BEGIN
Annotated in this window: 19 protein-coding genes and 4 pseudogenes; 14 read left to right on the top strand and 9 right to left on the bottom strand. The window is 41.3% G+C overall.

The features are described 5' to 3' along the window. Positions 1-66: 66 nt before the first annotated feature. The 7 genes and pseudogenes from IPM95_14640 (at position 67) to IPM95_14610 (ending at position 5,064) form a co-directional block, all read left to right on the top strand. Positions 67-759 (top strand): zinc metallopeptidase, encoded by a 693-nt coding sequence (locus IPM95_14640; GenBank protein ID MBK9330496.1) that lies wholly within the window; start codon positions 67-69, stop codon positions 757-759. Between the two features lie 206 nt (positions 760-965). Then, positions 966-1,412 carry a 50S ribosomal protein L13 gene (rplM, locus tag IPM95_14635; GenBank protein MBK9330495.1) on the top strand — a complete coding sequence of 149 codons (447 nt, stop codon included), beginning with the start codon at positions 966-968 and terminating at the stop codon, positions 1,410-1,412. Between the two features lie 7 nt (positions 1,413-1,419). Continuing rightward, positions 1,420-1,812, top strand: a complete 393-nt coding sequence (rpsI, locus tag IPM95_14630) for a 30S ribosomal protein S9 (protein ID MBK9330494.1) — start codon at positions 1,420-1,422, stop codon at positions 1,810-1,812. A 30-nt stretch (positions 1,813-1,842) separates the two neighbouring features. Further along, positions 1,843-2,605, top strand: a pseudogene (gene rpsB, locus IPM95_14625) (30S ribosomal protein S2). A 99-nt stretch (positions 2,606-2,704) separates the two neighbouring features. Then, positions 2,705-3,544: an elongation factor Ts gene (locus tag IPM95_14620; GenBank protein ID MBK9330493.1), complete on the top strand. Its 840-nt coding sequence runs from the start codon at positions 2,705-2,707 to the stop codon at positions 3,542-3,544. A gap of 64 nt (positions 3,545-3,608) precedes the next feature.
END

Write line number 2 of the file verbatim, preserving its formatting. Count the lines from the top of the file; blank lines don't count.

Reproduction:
The features are described 5' to 3' along the window. Positions 1-66: 66 nt before the first annotated feature. The 7 genes and pseudogenes from IPM95_14640 (at position 67) to IPM95_14610 (ending at position 5,064) form a co-directional block, all read left to right on the top strand. Positions 67-759 (top strand): zinc metallopeptidase, encoded by a 693-nt coding sequence (locus IPM95_14640; GenBank protein ID MBK9330496.1) that lies wholly within the window; start codon positions 67-69, stop codon positions 757-759. Between the two features lie 206 nt (positions 760-965). Then, positions 966-1,412 carry a 50S ribosomal protein L13 gene (rplM, locus tag IPM95_14635; GenBank protein MBK9330495.1) on the top strand — a complete coding sequence of 149 codons (447 nt, stop codon included), beginning with the start codon at positions 966-968 and terminating at the stop codon, positions 1,410-1,412. Between the two features lie 7 nt (positions 1,413-1,419). Continuing rightward, positions 1,420-1,812, top strand: a complete 393-nt coding sequence (rpsI, locus tag IPM95_14630) for a 30S ribosomal protein S9 (protein ID MBK9330494.1) — start codon at positions 1,420-1,422, stop codon at positions 1,810-1,812. A 30-nt stretch (positions 1,813-1,842) separates the two neighbouring features. Further along, positions 1,843-2,605, top strand: a pseudogene (gene rpsB, locus IPM95_14625) (30S ribosomal protein S2). A 99-nt stretch (positions 2,606-2,704) separates the two neighbouring features. Then, positions 2,705-3,544: an elongation factor Ts gene (locus tag IPM95_14620; GenBank protein ID MBK9330493.1), complete on the top strand. Its 840-nt coding sequence runs from the start codon at positions 2,705-2,707 to the stop codon at positions 3,542-3,544. A gap of 64 nt (positions 3,545-3,608) precedes the next feature.